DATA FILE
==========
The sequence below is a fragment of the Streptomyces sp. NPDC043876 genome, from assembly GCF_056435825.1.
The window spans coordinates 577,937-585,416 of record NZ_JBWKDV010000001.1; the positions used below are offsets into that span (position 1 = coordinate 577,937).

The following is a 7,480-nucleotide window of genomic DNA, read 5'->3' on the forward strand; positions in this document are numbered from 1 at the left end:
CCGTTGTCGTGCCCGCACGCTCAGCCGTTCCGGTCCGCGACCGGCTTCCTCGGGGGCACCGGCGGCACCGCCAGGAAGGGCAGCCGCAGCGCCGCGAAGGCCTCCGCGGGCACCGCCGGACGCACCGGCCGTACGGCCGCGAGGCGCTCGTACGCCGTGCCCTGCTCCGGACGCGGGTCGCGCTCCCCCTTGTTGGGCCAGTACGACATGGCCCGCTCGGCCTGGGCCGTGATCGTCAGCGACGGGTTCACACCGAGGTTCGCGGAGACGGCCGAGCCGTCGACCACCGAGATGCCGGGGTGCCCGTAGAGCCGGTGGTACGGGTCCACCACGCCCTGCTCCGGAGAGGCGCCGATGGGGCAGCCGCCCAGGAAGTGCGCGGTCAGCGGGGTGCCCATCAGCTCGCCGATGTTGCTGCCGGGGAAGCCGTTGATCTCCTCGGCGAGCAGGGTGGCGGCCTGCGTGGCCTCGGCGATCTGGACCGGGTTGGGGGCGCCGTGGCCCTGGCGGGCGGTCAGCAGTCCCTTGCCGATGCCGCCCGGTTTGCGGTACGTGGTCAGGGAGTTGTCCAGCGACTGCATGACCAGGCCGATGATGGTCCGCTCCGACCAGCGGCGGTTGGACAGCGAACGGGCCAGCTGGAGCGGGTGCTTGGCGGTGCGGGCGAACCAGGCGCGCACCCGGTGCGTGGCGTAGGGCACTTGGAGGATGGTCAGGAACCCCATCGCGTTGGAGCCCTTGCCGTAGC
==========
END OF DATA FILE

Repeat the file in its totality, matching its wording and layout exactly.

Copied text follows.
The sequence below is a fragment of the Streptomyces sp. NPDC043876 genome, from assembly GCF_056435825.1.
The window spans coordinates 577,937-585,416 of record NZ_JBWKDV010000001.1; the positions used below are offsets into that span (position 1 = coordinate 577,937).

The following is a 7,480-nucleotide window of genomic DNA, read 5'->3' on the forward strand; positions in this document are numbered from 1 at the left end:
CCGTTGTCGTGCCCGCACGCTCAGCCGTTCCGGTCCGCGACCGGCTTCCTCGGGGGCACCGGCGGCACCGCCAGGAAGGGCAGCCGCAGCGCCGCGAAGGCCTCCGCGGGCACCGCCGGACGCACCGGCCGTACGGCCGCGAGGCGCTCGTACGCCGTGCCCTGCTCCGGACGCGGGTCGCGCTCCCCCTTGTTGGGCCAGTACGACATGGCCCGCTCGGCCTGGGCCGTGATCGTCAGCGACGGGTTCACACCGAGGTTCGCGGAGACGGCCGAGCCGTCGACCACCGAGATGCCGGGGTGCCCGTAGAGCCGGTGGTACGGGTCCACCACGCCCTGCTCCGGAGAGGCGCCGATGGGGCAGCCGCCCAGGAAGTGCGCGGTCAGCGGGGTGCCCATCAGCTCGCCGATGTTGCTGCCGGGGAAGCCGTTGATCTCCTCGGCGAGCAGGGTGGCGGCCTGCGTGGCCTCGGCGATCTGGACCGGGTTGGGGGCGCCGTGGCCCTGGCGGGCGGTCAGCAGTCCCTTGCCGATGCCGCCCGGTTTGCGGTACGTGGTCAGGGAGTTGTCCAGCGACTGCATGACCAGGCCGATGATGGTCCGCTCCGACCAGCGGCGGTTGGACAGCGAACGGGCCAGCTGGAGCGGGTGCTTGGCGGTGCGGGCGAACCAGGCGCGCACCCGGTGCGTGGCGTAGGGCACTTGGAGGATGGTCAGGAACCCCATCGCGTTGGAGCCCTTGCCGTAGC